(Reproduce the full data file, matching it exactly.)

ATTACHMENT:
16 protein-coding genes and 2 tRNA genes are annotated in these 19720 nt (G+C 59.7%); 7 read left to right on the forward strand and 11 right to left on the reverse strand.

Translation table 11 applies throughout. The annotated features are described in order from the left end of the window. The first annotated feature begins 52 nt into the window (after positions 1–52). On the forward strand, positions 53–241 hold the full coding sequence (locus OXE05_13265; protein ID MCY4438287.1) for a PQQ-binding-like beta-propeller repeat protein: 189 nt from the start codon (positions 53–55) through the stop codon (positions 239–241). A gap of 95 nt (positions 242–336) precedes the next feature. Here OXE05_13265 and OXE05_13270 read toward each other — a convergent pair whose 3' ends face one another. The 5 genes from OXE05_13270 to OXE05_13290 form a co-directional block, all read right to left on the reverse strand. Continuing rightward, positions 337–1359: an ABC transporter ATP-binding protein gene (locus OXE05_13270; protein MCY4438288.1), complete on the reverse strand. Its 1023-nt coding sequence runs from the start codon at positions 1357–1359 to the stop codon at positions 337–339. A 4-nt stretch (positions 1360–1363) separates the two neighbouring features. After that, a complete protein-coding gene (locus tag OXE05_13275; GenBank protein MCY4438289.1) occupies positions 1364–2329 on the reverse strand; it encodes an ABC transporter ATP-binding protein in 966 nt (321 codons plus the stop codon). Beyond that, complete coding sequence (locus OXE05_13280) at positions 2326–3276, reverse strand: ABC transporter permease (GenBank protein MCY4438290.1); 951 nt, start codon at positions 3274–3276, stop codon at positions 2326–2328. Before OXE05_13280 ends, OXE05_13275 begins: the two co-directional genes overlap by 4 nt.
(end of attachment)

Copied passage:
16 protein-coding genes and 2 tRNA genes are annotated in these 19720 nt (G+C 59.7%); 7 read left to right on the forward strand and 11 right to left on the reverse strand.

Translation table 11 applies throughout. The annotated features are described in order from the left end of the window. The first annotated feature begins 52 nt into the window (after positions 1–52). On the forward strand, positions 53–241 hold the full coding sequence (locus OXE05_13265; protein ID MCY4438287.1) for a PQQ-binding-like beta-propeller repeat protein: 189 nt from the start codon (positions 53–55) through the stop codon (positions 239–241). A gap of 95 nt (positions 242–336) precedes the next feature. Here OXE05_13265 and OXE05_13270 read toward each other — a convergent pair whose 3' ends face one another. The 5 genes from OXE05_13270 to OXE05_13290 form a co-directional block, all read right to left on the reverse strand. Continuing rightward, positions 337–1359: an ABC transporter ATP-binding protein gene (locus OXE05_13270; protein MCY4438288.1), complete on the reverse strand. Its 1023-nt coding sequence runs from the start codon at positions 1357–1359 to the stop codon at positions 337–339. A 4-nt stretch (positions 1360–1363) separates the two neighbouring features. After that, a complete protein-coding gene (locus tag OXE05_13275; GenBank protein MCY4438289.1) occupies positions 1364–2329 on the reverse strand; it encodes an ABC transporter ATP-binding protein in 966 nt (321 codons plus the stop codon). Beyond that, complete coding sequence (locus OXE05_13280) at positions 2326–3276, reverse strand: ABC transporter permease (GenBank protein MCY4438290.1); 951 nt, start codon at positions 3274–3276, stop codon at positions 2326–2328. Before OXE05_13280 ends, OXE05_13275 begins: the two co-directional genes overlap by 4 nt.